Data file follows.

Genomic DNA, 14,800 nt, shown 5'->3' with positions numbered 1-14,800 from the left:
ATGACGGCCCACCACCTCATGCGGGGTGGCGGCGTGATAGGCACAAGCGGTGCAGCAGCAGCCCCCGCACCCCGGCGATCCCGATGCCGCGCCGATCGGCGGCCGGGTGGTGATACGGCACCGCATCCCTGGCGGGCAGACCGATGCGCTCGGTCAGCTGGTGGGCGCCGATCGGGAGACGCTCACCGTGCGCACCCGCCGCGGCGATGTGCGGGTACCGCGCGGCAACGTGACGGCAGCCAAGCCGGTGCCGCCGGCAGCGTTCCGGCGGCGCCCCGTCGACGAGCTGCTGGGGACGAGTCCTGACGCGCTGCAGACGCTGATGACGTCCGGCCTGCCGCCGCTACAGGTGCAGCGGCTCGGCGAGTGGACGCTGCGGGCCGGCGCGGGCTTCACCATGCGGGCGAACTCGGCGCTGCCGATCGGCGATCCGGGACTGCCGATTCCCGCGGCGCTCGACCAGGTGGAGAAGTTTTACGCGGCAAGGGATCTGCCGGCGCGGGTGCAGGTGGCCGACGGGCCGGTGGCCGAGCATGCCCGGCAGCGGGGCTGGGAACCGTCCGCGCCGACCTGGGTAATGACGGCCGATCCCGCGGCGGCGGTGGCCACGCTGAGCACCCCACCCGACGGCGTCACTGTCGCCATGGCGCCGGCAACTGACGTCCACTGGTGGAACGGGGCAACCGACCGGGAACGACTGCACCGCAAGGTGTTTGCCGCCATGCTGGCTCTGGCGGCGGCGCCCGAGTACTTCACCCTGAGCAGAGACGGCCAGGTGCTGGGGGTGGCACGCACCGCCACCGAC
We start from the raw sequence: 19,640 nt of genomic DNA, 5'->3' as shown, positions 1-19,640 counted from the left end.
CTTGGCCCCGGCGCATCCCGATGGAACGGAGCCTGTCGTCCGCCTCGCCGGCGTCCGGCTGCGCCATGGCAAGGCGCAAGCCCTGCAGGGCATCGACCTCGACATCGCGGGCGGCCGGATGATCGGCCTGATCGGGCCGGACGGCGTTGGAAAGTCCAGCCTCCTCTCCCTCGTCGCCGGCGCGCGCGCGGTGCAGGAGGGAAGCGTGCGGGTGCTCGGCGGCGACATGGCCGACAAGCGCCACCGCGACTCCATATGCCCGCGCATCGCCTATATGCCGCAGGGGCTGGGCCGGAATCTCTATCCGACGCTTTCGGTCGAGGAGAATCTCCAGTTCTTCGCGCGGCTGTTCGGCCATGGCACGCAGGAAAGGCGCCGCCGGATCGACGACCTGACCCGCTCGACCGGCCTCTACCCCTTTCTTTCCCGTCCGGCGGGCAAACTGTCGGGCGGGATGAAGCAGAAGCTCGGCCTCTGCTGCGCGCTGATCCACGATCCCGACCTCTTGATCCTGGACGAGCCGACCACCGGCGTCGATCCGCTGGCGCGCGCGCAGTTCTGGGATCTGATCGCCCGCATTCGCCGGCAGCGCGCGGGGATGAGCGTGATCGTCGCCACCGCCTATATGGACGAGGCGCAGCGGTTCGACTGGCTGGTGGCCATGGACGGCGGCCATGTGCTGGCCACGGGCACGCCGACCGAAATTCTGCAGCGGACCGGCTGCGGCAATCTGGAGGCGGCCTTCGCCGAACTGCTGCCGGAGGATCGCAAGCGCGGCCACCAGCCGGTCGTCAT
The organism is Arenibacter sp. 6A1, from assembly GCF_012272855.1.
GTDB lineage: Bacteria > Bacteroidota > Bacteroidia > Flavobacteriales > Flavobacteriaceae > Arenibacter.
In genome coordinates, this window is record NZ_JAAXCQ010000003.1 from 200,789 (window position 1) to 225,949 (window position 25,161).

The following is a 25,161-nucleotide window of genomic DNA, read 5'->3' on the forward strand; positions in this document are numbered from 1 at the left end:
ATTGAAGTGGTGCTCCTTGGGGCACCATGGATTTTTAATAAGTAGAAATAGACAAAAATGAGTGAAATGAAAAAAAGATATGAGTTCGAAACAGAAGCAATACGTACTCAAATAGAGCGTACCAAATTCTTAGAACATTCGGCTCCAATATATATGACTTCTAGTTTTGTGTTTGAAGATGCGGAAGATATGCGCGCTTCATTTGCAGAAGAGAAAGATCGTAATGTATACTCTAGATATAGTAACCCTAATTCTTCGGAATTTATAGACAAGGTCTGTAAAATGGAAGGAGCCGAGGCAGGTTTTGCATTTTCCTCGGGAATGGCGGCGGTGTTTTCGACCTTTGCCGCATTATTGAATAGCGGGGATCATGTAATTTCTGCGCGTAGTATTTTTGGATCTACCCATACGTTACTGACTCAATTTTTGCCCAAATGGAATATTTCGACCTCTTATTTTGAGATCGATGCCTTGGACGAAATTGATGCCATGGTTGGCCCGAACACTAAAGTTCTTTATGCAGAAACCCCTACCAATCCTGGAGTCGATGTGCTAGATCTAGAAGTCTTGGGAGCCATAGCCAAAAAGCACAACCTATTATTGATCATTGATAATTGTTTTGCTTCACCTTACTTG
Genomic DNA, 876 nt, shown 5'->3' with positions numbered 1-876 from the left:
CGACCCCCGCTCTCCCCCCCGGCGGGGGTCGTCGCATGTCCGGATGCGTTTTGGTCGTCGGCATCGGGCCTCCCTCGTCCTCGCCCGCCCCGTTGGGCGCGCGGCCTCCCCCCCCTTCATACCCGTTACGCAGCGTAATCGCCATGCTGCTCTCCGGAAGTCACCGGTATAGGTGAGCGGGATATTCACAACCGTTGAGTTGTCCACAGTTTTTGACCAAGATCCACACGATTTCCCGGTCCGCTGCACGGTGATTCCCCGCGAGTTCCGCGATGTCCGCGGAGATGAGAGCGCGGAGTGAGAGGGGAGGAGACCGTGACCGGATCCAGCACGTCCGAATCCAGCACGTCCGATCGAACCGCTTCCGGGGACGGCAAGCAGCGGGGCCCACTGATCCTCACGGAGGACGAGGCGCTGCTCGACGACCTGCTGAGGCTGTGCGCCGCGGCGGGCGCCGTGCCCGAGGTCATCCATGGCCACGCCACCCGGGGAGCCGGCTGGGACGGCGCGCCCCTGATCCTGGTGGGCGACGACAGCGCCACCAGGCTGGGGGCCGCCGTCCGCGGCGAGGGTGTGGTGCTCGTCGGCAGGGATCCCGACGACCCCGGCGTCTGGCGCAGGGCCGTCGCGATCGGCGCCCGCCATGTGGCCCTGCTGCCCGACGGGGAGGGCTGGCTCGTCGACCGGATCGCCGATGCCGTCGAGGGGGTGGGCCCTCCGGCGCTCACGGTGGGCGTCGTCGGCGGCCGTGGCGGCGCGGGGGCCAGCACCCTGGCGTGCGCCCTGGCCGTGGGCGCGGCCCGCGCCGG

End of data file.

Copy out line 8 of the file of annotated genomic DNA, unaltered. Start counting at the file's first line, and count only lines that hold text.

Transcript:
The following is a 25,161-nucleotide window of genomic DNA, read 5'->3' on the forward strand; positions in this document are numbered from 1 at the left end: